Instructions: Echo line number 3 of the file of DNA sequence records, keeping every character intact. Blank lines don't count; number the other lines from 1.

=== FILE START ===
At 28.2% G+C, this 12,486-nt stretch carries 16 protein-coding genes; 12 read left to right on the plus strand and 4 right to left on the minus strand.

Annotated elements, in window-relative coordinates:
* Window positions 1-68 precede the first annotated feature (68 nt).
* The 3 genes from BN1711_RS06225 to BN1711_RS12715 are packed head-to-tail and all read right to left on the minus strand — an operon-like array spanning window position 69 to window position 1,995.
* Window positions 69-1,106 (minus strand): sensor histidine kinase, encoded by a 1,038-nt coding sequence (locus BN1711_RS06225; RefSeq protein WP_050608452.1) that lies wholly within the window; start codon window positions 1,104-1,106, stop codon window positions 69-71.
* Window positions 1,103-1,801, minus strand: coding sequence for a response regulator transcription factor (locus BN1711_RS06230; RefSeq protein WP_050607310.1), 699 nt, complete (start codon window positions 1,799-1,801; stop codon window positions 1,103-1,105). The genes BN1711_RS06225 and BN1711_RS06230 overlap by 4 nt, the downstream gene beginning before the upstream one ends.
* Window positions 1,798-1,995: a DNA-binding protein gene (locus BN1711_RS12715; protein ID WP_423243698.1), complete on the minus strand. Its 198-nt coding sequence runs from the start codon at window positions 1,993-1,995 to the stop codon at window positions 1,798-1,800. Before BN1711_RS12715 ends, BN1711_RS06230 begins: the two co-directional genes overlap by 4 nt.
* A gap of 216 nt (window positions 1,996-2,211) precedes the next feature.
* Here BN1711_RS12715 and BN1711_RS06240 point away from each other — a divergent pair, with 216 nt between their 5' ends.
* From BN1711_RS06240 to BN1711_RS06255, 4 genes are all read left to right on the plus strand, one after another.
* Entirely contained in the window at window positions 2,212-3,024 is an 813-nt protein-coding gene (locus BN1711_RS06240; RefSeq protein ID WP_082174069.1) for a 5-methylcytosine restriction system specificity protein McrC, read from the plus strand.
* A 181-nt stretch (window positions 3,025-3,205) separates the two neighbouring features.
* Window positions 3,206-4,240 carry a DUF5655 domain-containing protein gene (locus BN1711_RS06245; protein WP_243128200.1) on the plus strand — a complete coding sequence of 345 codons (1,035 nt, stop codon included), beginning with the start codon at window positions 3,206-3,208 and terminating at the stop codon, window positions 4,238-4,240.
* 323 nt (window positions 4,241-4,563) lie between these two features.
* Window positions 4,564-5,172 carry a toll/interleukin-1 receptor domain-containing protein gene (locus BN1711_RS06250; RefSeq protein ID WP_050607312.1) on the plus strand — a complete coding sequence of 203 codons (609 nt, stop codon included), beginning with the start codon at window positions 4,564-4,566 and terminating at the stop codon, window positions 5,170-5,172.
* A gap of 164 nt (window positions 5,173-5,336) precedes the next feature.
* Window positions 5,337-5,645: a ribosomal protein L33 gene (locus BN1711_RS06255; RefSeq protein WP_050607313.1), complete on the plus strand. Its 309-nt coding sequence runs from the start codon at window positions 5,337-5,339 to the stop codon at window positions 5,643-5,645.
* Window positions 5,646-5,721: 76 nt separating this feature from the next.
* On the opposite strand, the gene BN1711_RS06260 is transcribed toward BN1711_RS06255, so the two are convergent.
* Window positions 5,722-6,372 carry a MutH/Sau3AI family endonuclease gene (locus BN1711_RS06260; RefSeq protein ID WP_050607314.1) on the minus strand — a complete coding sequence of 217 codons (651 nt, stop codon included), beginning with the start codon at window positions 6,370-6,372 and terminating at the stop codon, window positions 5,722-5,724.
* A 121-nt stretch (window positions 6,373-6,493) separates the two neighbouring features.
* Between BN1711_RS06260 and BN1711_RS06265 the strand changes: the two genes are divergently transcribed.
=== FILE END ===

* Window positions 1-68 precede the first annotated feature (68 nt).